I recently swapped the injectors in my Dad’s Wagoneer. I like the results so much I ordered another set of injectors from K Suspension for my Jeep. Both of us have 4.7 stroker motors built by Titan engines.
Replacing the idle air control valve to solve erratic idle speed. IAC Valve.
The Renix Engine fuel injection controller adjusts the idle speed by opening and closing a valve that bypasses the throttle plate. Often the Renix engines will have a high idle speed due to the Idle Air Control Valve leaking air past the plunger.
How to replace the knock sensor on the Jeep Renix engine.
The knock sensor is used by the Renix engine control system to fine tune the ignition timing. If it hears knock it will back off on the timing a bit. It will run the ignition timing as far advanced as it can to get the most power and fuel economy.
A few weeks ago I went to start up Scuffy my 1988 XJ and it would not start. The starter spun but the motor would not start. A quick check showed no spark.
I suspected a broken wire but I did not see anything obvious. I began with the usual suspects and checked the connection for the CPS and the ground wire by the dip stick. These both seemed fine.
I then went to check the distributor wiring and found a wire pulled out of the plug. I am not sure this was before or after I unplugged the connector to check it.
I decided to then drag the Jeep into the shop for better diagnosis.
I put a scope on the CPS and it read the correct 500mv. However the wire looked in really bad shape so I ordered a new one. I also ordered a new distributor since the wires were falling out of the connector.
When they arrived, I installed them and expected the engine to fire right up. No such luck. I still had no spark. I hooked up a test light and confirmed the injectors were firing so the computer had to be getting its input signals. Just to be sure, I cleaned the C101 connector at the firewall anyway.
I then started to focus on the coil. I removed it from the ignition control module and tested it. It made a spark out of the system. I pulled the ICM and took it to autozone to be tested. The tech seemed to be unfamiliar with the test procedure but he eventually figured it out and declared the unit bad. He happily sold me a replacement.
I installed that and again no spark. I began to suspect a faulty ECM output. I checked the trigger wire which is yellow and could not detect any pulses. I used a test light to simulate the pulse at the ICM and sure enough the coil would fire.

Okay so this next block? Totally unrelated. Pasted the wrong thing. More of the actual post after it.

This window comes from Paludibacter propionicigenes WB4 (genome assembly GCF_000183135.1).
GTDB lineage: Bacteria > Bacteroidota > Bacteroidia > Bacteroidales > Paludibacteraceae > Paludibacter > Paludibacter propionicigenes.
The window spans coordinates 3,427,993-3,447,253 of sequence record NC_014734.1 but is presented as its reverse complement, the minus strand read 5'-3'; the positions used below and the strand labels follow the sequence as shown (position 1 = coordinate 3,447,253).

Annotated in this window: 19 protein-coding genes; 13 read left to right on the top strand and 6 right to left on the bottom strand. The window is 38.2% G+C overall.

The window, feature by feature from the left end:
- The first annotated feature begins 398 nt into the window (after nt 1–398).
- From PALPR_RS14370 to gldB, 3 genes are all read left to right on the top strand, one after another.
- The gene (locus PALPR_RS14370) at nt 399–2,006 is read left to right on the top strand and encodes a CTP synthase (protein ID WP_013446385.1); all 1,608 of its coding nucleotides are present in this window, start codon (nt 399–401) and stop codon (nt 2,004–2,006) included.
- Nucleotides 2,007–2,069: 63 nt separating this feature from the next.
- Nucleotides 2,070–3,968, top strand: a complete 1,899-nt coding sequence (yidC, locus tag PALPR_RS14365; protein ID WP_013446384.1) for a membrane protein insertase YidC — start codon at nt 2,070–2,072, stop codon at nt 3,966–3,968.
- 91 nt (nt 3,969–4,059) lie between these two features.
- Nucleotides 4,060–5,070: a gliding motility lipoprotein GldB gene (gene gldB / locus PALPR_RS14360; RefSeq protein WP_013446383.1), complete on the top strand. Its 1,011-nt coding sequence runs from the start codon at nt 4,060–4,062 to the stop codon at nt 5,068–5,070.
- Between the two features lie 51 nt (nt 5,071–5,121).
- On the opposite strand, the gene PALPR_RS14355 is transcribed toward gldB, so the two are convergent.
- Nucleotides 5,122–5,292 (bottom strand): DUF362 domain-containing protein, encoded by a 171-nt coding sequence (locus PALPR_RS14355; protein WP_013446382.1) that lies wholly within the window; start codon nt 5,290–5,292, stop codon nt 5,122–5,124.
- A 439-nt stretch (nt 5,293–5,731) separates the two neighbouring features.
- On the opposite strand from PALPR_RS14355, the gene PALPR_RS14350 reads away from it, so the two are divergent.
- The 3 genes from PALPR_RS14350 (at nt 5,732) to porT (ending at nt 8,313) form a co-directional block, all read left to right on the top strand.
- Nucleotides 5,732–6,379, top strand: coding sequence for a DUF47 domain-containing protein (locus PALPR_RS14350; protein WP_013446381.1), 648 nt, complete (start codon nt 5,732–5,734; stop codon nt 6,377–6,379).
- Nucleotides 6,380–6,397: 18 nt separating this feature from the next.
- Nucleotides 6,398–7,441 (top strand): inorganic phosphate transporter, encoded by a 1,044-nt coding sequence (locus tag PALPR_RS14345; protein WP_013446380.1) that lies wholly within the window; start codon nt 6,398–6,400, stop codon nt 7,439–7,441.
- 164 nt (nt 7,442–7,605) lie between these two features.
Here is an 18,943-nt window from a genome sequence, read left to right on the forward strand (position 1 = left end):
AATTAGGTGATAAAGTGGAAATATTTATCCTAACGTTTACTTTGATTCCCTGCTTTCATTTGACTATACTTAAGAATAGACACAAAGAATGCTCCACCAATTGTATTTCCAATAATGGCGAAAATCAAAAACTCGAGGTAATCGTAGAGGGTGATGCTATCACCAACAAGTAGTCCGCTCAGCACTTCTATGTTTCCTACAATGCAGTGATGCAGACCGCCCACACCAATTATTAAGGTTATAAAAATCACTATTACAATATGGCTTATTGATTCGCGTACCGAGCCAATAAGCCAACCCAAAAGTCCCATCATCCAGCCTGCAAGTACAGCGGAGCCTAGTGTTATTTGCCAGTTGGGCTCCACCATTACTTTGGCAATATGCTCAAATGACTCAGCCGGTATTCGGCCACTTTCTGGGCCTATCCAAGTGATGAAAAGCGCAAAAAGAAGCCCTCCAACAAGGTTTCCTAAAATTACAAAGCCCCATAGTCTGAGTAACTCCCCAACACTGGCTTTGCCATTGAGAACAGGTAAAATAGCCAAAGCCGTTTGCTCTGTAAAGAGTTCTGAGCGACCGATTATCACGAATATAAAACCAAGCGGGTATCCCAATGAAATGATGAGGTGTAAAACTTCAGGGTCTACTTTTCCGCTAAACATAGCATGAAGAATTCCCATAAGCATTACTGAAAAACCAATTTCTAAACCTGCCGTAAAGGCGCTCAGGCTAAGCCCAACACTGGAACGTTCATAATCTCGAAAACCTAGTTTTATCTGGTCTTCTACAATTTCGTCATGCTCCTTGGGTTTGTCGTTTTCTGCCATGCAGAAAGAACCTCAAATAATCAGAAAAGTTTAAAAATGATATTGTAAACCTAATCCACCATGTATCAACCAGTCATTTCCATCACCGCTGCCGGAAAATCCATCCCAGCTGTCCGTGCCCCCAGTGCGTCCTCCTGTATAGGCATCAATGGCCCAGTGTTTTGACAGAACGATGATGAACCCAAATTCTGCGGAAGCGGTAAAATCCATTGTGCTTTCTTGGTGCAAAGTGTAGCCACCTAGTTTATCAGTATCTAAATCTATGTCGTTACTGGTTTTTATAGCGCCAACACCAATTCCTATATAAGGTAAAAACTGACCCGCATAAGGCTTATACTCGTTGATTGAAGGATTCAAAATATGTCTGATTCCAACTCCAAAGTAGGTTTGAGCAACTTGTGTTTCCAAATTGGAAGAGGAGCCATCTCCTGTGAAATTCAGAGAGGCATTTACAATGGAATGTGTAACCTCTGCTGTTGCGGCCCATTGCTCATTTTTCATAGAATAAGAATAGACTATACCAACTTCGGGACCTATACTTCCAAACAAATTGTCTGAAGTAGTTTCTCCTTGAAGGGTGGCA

I was really dreading puling the ECM from under the dash because my racing seats and roll cage make access difficult. However, I needed to test continuity of the yellow wire from the ECU to the ICM.
I began on the engine side since it was easier to access. I began pulling off the wiring harness cover and running my hand along the yellow wire. I soon found where it had been chewed in two.
I quickly spliced the wire and the other one near it that was also cut. The Jeep started right up.
I did leaner several things about the Renix system that I did not know before. It has several differences from the Mopar controller I am more familiar with.
The CPS (crank sensor) on the Renix system has two wires while the Mopar has three wires. The Renix CPS generates a voltage due to eh starter teeth passing the sensor on the flywheel. There is a missing tooth where the coil fires.
The Cam position sensor in the distributor has nothing to do with firing the coil. I have trouble wrapping my head aroun dhti sone but it seesm to be true according toe h Renix control manual. The cam sensor signal helps the ECU determine which of the missing teeth is for Cylinder 1. If the compute can’t get a reference signal it just makes up something. If it guesses wrong, the engine will still run just not as well as if it guesses right. So maybe my broken distributor wire explains why sometime my engine would feel off power and others times run fine.
The Renix coil is fired by a transistor pack under the coil. This pack gets a 12V pulse from the computer when it is time to fire the coil. Timing, dwell etc. are all controlled by the ECU.
The Renix injectors get a 12V pulse to fire and use a common ground wire for all six. The opposite is true for the Mopar that feeds all six with 12V and grounds the one that it wants to fire.